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An MDB belongs to exactly 1 PI Data Archive, and is programmatically accessed with legacy PI SDK, which itself uses unmanaged Component Object Model code. The MDB may only access PI points on its associated PI Data Archive.
An AFDatabase belongs to 1 AF Server, and is programmatically accessed via AF SDK, which uses managed .NET code, as well as PI Web API. An AFDatabase may reference PI points belonging on different PI Data Archives.
Structure-wise the MDB is quite simple. There are PIModules. A PIModule may have child modules. A PIModule is also a container for PIAliases (references back to PI points on the associated PI Data Archive) and PIProperties (static values). Aliases and Properties are root-level only. There are no such things as child aliases or child properties.
An AFDatabase structure starts out with AFElements, which naturally can have child elements. An element is a container for AFAttributes, which can reference PI points (on different servers if needed) similar to PIAliases, or the attribute can be a static value, much like PIProperties. Note the distinction between MDB here. Tags and static values are the same type of object (AFAttribute), and you distinguish between them by examining its Data Reference, if any. And here's where it gets really different than MDB. Attributes can also be a variety of other things depending upon their Data Reference. They can be values dynamically looked up from a table, a Formula DR as a simple math expression, a value derived from an Asset Analysis, or even a custom data reference. Furthermore, AFAttributes may have child attributes, which is something MDB lacks.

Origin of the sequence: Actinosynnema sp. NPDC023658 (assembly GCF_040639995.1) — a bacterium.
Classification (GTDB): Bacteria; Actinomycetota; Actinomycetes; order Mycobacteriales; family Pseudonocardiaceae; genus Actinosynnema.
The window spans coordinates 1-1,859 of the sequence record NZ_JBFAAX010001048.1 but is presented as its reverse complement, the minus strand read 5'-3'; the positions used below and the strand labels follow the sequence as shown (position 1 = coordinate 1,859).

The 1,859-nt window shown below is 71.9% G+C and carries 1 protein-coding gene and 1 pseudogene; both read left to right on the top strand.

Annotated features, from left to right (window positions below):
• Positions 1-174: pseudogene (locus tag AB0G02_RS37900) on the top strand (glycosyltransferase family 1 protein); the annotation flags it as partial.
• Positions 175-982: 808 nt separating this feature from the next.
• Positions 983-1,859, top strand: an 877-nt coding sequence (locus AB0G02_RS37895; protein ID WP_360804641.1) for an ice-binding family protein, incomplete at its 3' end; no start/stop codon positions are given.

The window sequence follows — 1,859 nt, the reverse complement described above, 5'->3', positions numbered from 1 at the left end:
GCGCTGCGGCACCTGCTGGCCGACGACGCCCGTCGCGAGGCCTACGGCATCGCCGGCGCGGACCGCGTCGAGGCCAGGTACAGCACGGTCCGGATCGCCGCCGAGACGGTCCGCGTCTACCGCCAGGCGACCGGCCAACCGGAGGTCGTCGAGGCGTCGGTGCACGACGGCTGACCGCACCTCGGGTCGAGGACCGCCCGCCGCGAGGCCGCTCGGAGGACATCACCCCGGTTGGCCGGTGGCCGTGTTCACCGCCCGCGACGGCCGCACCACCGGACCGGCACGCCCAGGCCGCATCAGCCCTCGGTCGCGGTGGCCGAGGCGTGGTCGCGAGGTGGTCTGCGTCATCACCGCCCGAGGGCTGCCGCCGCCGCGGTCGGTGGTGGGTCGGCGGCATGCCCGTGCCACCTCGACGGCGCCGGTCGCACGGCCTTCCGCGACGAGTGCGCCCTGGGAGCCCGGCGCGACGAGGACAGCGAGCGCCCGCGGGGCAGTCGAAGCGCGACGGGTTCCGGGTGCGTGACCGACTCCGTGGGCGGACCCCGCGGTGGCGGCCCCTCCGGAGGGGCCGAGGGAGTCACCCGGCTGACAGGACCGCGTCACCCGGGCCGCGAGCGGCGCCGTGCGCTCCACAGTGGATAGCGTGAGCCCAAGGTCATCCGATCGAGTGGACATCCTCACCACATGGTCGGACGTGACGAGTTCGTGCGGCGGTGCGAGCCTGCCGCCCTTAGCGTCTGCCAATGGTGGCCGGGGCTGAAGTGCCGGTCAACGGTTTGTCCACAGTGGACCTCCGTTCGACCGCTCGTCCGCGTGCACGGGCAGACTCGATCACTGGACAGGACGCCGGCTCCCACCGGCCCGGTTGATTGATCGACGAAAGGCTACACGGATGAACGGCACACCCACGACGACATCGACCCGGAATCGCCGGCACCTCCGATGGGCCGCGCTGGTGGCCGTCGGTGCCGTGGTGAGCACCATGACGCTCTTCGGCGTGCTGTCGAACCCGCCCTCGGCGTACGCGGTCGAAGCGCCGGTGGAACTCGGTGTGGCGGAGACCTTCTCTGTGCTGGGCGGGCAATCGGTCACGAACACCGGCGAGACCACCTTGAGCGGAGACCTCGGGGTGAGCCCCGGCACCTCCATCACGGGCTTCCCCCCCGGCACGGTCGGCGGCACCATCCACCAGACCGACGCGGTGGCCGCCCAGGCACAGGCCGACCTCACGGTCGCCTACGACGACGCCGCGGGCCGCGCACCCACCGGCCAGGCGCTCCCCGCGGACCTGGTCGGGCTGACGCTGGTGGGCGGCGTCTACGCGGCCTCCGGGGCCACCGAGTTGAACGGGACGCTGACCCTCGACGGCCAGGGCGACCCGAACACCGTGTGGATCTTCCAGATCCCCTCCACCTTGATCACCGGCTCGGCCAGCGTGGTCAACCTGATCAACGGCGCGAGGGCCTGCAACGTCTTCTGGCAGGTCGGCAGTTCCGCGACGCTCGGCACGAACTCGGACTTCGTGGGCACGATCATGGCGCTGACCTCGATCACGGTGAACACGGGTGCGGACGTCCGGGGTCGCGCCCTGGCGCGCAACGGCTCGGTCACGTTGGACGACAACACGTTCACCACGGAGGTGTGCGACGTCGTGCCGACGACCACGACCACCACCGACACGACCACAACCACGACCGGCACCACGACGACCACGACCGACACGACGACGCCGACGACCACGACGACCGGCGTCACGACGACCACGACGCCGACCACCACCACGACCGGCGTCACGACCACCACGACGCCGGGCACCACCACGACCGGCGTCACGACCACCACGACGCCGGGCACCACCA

For a simplistic viewpoint, MDB may be loosely thought of as being a flat-file engine, so performance peters out very quickly. Going too many modules deep quickly became sluggish. My past experience was 6 levels deep. Since an AF Server sits on top of a robust SQL Server engine, it scales much better. You can go 20 levels deep and have hundreds of thousands or even millions of elements.
While not related to structure, another big distinction between AF SDK and PI SDK is the support of Units of Measure.
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Basically, you can import your MDB structure into AF. In fact, this is part of your server upgrade procedure and you can access both structures at the same time as they are synchronized. Your MDB tools work as they did before. The MDB is only data structure, the AF is much, much more: engineering units, templates for similar elements, analyses extending PI Performance Equations, event frames replacing batches, notifications, internal or external tables, connection of non-PI data sources... All in all, well designed hierarchical database with a lot of functionality.